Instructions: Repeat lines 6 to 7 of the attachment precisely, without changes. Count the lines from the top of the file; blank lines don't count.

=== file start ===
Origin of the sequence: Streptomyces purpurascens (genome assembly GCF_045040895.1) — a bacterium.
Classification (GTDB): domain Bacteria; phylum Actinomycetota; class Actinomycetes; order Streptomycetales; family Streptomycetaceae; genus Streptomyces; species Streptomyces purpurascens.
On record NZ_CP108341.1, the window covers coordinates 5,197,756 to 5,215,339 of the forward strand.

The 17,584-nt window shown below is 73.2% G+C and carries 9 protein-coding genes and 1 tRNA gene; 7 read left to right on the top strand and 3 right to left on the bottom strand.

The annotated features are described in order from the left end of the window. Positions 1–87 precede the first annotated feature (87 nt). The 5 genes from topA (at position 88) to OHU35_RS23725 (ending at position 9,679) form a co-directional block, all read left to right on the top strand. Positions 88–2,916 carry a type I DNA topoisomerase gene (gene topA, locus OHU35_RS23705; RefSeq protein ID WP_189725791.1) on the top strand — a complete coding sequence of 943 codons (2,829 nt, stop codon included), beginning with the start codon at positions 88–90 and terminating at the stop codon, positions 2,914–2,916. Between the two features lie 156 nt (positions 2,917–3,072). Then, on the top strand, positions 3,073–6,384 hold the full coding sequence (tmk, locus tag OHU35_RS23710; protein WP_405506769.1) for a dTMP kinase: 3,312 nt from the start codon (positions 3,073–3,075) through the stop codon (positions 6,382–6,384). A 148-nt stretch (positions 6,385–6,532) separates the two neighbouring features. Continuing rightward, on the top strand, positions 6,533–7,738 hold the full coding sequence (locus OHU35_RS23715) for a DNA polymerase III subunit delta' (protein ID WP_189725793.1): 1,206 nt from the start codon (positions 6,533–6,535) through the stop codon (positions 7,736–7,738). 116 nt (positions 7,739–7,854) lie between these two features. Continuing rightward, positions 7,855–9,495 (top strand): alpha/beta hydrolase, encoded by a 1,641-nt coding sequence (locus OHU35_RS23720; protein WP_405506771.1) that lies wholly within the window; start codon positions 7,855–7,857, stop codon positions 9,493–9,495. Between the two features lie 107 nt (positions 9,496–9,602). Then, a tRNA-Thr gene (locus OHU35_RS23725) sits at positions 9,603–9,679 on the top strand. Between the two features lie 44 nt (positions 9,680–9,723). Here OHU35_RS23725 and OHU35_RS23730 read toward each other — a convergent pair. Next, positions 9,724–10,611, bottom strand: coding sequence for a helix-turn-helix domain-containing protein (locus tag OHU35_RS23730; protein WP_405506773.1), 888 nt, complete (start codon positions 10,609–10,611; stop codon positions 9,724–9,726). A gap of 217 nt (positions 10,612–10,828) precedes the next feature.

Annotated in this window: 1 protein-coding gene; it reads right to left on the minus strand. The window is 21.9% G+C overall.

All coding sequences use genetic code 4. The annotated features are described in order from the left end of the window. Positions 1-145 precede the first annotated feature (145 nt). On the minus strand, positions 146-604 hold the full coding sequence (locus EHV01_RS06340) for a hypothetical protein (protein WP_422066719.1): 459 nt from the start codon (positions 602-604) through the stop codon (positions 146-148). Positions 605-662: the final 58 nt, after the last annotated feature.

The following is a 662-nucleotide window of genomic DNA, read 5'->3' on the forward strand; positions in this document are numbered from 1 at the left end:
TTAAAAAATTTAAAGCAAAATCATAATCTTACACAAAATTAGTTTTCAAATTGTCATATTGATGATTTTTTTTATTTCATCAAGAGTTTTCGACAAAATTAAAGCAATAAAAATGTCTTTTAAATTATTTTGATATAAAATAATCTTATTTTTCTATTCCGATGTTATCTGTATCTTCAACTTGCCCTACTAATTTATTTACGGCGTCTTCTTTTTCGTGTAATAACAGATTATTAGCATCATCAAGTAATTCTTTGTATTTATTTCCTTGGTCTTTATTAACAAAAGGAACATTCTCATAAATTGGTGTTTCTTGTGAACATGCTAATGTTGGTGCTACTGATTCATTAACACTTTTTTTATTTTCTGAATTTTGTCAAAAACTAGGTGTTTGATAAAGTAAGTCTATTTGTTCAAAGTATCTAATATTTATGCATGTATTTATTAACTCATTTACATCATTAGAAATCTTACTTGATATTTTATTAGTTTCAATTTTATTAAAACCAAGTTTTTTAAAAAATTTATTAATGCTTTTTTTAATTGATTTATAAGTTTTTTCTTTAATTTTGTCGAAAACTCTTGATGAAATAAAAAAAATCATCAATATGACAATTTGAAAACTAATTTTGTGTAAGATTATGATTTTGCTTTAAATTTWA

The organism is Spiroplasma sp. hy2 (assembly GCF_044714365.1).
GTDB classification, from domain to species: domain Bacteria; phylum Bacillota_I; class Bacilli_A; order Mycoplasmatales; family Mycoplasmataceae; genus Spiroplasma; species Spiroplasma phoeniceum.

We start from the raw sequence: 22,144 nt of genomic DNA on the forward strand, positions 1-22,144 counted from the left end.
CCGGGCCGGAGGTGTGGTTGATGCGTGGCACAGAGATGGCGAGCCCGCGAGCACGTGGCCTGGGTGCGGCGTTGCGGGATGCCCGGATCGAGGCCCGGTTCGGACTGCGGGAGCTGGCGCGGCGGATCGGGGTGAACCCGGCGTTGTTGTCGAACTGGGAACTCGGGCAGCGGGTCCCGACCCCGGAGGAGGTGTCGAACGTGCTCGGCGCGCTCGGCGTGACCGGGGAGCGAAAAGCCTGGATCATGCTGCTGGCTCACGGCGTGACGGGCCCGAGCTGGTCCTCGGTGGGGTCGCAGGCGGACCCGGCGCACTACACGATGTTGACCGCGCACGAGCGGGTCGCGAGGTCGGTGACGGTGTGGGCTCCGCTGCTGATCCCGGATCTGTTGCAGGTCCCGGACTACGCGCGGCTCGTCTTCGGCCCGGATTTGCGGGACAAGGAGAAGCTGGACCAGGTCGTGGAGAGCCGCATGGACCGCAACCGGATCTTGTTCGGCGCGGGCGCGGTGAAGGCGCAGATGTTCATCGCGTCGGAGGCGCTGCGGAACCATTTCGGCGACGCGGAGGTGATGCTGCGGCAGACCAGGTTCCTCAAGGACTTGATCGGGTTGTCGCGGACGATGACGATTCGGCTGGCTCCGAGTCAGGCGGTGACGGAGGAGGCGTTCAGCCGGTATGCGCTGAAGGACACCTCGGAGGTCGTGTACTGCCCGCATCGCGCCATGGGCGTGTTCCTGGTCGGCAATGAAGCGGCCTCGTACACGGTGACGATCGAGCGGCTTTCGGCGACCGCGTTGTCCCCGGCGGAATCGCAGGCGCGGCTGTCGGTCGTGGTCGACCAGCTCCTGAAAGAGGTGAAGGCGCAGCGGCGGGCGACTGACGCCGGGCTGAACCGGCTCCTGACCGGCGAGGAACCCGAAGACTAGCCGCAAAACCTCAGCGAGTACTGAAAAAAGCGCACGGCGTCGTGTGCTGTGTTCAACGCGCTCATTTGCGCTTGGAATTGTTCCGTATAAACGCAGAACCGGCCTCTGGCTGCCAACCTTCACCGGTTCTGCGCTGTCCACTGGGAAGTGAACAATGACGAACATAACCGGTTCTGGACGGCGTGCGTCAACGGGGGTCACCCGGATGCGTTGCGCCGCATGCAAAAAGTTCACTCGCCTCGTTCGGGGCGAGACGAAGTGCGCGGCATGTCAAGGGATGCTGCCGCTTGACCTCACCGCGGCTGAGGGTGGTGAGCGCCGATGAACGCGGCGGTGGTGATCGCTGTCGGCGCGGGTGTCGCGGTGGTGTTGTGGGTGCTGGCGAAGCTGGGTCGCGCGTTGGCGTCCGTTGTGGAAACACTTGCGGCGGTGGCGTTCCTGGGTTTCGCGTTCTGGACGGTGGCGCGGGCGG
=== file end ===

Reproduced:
Annotated in this window: 1 protein-coding gene; it reads right to left on the minus strand. The window is 21.9% G+C overall.

All coding sequences use genetic code 4. The annotated features are described in order from the left end of the window. Positions 1-145 precede the first annotated feature (145 nt). On the minus strand, positions 146-604 hold the full coding sequence (locus EHV01_RS06340) for a hypothetical protein (protein WP_422066719.1): 459 nt from the start codon (positions 602-604) through the stop codon (positions 146-148). Positions 605-662: the final 58 nt, after the last annotated feature.